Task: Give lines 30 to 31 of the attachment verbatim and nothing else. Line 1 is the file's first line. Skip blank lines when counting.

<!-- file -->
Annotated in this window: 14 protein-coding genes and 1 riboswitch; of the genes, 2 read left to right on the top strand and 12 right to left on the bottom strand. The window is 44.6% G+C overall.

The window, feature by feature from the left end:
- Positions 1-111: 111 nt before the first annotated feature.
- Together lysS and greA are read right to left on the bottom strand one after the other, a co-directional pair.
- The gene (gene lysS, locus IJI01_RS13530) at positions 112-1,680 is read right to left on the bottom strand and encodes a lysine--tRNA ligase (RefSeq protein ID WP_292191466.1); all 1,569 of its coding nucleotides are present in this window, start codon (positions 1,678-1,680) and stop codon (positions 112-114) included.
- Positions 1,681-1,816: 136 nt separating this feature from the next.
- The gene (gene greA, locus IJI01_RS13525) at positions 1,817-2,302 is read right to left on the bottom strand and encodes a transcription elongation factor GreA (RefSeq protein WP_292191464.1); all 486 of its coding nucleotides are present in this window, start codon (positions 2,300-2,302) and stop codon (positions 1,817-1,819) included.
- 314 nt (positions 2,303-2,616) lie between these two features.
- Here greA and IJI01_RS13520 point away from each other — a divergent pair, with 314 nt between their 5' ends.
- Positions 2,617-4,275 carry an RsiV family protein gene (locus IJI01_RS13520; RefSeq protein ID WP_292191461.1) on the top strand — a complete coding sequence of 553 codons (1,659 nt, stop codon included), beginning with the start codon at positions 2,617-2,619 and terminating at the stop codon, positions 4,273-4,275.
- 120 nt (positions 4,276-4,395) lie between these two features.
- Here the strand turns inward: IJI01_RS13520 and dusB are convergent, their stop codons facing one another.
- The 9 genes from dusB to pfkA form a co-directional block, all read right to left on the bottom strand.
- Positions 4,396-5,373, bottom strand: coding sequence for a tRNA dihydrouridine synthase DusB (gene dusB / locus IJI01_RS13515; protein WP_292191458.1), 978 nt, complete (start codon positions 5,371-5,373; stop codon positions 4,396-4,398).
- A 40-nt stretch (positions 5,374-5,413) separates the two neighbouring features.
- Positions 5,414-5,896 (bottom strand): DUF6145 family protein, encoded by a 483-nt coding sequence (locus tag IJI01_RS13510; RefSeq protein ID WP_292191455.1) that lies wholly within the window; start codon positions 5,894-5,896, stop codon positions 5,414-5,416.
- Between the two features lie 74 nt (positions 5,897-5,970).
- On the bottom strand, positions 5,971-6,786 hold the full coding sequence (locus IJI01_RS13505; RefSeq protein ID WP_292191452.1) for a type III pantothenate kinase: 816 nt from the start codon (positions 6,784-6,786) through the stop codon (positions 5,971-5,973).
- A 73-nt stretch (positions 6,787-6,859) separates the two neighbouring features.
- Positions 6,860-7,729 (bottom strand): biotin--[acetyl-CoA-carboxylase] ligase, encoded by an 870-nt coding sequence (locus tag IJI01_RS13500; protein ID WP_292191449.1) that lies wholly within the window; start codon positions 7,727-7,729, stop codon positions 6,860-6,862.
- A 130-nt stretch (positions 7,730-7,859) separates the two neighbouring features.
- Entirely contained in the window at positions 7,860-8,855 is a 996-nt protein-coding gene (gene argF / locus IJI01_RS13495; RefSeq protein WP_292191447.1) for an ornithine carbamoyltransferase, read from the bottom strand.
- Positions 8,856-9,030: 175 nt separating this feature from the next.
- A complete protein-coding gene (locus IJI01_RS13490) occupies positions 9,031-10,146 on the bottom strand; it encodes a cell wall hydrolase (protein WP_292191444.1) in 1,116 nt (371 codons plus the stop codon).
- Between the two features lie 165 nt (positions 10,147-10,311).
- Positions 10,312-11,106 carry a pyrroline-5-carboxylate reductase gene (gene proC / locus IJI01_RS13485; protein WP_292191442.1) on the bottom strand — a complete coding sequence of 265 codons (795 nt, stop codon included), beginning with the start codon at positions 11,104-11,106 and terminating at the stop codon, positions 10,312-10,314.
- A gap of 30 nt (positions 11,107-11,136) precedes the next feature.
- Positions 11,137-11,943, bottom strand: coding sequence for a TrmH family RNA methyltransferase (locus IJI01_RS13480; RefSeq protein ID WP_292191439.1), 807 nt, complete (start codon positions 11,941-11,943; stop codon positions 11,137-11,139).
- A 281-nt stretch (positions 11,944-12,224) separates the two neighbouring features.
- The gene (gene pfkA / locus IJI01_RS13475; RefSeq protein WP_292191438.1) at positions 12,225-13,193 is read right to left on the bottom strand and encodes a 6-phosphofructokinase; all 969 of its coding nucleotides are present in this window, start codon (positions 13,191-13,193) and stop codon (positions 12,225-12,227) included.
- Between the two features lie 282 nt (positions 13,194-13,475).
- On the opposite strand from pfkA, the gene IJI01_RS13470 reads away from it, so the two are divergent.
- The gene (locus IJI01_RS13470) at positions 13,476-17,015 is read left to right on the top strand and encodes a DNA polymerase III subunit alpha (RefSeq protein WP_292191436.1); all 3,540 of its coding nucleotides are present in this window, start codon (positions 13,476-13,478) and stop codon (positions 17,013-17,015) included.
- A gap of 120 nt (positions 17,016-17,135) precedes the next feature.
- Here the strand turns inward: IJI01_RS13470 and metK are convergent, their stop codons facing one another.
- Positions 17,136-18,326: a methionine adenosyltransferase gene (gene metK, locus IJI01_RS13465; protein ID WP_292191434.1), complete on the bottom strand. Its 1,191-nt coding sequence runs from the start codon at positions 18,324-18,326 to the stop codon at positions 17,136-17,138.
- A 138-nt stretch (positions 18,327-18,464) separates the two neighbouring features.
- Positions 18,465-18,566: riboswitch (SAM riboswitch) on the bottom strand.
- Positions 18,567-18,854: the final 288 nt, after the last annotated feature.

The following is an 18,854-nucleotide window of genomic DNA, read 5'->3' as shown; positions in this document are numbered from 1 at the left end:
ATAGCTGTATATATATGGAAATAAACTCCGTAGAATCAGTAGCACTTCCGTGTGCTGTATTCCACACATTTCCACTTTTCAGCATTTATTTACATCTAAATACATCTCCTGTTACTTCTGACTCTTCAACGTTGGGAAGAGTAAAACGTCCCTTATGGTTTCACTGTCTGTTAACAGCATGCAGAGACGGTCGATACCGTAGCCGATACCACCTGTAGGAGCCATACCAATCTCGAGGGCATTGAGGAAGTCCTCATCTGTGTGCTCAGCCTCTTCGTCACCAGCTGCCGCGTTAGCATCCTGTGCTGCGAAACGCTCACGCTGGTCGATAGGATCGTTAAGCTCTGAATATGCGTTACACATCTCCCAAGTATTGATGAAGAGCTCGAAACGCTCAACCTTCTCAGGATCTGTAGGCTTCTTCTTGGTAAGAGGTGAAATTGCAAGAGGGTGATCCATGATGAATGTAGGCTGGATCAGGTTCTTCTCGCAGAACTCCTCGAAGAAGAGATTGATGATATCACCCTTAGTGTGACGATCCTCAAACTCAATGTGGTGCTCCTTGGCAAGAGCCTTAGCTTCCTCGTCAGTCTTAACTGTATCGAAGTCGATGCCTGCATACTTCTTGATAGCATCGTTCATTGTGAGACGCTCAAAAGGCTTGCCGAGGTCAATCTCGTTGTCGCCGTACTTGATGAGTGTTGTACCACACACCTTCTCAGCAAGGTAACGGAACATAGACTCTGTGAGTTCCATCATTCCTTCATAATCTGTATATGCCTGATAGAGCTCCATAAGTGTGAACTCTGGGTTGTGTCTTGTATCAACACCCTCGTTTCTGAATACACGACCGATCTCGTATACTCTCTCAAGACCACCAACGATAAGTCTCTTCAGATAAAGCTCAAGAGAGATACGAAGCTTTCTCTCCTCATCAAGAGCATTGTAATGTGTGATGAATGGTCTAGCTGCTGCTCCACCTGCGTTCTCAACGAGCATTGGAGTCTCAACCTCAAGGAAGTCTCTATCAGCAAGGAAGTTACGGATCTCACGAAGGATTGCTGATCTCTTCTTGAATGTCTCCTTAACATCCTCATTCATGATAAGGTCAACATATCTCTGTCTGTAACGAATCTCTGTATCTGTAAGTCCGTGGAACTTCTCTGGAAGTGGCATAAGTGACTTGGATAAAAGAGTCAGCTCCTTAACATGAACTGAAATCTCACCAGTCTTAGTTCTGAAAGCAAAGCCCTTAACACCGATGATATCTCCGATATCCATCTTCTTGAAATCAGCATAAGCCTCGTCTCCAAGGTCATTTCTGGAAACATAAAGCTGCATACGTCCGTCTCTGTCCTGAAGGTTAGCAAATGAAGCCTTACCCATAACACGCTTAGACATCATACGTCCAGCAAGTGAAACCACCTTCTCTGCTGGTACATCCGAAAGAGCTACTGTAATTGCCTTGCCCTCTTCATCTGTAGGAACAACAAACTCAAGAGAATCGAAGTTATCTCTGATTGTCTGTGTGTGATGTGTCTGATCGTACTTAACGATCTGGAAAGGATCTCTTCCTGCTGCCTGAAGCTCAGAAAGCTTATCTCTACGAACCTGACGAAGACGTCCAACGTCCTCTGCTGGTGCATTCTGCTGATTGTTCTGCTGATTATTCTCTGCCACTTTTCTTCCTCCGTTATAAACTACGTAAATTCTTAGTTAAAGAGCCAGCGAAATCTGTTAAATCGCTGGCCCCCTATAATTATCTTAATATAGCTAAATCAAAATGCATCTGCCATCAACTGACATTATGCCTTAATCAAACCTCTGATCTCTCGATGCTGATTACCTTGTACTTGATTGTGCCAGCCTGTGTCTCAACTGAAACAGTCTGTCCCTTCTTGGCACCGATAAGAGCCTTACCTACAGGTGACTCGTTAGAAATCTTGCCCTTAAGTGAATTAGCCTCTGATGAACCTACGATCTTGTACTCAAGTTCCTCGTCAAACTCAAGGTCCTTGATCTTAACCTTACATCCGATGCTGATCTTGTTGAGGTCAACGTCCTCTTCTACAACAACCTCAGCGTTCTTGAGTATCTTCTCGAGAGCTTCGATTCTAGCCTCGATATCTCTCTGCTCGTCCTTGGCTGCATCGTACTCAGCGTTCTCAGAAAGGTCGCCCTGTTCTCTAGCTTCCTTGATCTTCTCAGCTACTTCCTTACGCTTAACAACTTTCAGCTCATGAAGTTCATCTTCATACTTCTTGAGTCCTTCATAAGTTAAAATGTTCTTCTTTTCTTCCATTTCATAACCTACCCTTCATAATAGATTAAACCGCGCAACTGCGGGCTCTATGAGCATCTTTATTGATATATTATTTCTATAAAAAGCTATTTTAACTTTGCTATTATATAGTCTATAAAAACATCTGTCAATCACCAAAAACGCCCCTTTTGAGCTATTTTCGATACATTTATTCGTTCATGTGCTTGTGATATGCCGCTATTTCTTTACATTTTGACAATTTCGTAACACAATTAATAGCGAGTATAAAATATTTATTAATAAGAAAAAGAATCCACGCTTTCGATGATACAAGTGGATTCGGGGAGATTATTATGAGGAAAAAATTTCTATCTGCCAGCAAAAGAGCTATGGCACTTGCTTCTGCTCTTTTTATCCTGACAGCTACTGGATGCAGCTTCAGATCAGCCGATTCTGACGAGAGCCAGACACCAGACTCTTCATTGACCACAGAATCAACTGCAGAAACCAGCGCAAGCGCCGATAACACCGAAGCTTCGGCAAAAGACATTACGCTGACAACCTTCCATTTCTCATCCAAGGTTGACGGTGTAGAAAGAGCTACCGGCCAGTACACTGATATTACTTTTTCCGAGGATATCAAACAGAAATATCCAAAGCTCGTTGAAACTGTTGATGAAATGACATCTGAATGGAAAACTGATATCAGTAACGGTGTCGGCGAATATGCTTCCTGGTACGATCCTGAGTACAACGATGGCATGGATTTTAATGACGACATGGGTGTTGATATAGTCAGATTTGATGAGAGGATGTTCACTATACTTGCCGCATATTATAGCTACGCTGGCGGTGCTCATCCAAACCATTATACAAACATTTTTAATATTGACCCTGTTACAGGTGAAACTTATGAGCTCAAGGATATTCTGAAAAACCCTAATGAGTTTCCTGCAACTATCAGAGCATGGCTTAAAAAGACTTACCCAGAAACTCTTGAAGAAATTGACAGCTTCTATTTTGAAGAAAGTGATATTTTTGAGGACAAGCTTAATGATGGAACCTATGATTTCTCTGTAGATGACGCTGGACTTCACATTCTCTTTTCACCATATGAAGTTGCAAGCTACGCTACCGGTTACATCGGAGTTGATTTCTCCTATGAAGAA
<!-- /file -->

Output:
- The gene (gene pfkA / locus IJI01_RS13475; RefSeq protein WP_292191438.1) at positions 12,225-13,193 is read right to left on the bottom strand and encodes a 6-phosphofructokinase; all 969 of its coding nucleotides are present in this window, start codon (positions 13,191-13,193) and stop codon (positions 12,225-12,227) included.
- Between the two features lie 282 nt (positions 13,194-13,475).